Students at a Welsh university have been invited to go dog-walking as a way to get out and meet others during the Covid pandemic.
Anglican and Methodist chaplains at Cardiff University have started a weekly 'Walk & Talk' event around a city centre park to help students settle into the new term and meet others in a socially responsible way.
The idea for the dog walk came about as other indoor events usually held by the chaplains had to be cancelled due to Covid restrictions.
Cardiff is also one of the local authorities in Wales now in lockdown and a new travel ban in Wales means people from areas of the UK with high levels of coronavirus aren't allowed to visit.
One of the chaplains, Rev David Sheen said: David: "The new semester is a proving to be a more stressful time for students than it might usually be, due to the pandemic. This is particularly felt by many new students who would normally be able to socialise widely and meet new friends but are currently much more restricted in what they can do.
"We know many students are missing home and family, and of course, their pets. We hope these walks will provide some sort of normality in their lives. They will have the opportunity to talk to us, to meet others, have some fresh air and, of course, just simply enjoy being with the dogs - although you do not have to be a dog lover to join us, all students are welcome."
Meanwhile, students unable to join the walks, or who may be self-isolating in their rooms, have been invited to join the chaplains for a Zoom 'Bring Your Own' coffee and 'Drop-in Chat', 12.30pm every Tuesday lunchtime.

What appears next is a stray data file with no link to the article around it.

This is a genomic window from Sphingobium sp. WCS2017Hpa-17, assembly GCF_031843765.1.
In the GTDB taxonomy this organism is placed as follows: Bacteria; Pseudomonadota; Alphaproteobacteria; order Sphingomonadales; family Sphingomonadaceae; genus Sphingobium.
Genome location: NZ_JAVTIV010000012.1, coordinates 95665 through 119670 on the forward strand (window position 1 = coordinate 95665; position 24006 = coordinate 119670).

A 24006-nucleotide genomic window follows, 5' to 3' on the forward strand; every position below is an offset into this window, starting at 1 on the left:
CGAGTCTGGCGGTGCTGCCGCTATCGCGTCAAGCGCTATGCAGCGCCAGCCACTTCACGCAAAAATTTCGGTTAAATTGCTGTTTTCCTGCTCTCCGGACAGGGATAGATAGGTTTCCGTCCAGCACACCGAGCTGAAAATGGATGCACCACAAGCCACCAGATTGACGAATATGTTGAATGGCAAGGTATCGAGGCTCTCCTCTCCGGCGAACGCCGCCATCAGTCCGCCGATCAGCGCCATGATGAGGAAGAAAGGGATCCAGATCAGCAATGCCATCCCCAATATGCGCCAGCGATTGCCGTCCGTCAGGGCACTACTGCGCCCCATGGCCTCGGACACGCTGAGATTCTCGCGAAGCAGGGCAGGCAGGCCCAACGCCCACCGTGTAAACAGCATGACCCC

"Everyone is welcome to join in and you can stay 10 minutes or the whole time," Rev Sheen said. .
"For the chaplains and those who join us, it's simply about making time for conversation, making connections, and building community. The Zoom drop-in replaces our popular lunchtime curry which can no longer take place."
However, all the university chaplains are still available to meet or talk to students, who may be anxious or troubled or exploring their faith, on a one-to-one basis.
"Students can email us to arrange to meet us for a one-to-one chat," Rev Sheen added. "We are not a counselling service but we do offer pastoral care so we can listen to students and help them in the right direction."
Meanwhile, The First Minister of Wales has confirmed the Welsh Government is looking "very carefully" at introducing a time-limited circuit-breaker lockdown in Wales,
Mark Drakeford said the "short, sharp" lockdown could last for between two and three weeks, with a decision due to be announced on Monday.
The Welsh Labour leader also suggested Wales could introduce a new set of national restrictions after a successful reset of the virus, after warning around 2,500 people in the country are currently being infected every day.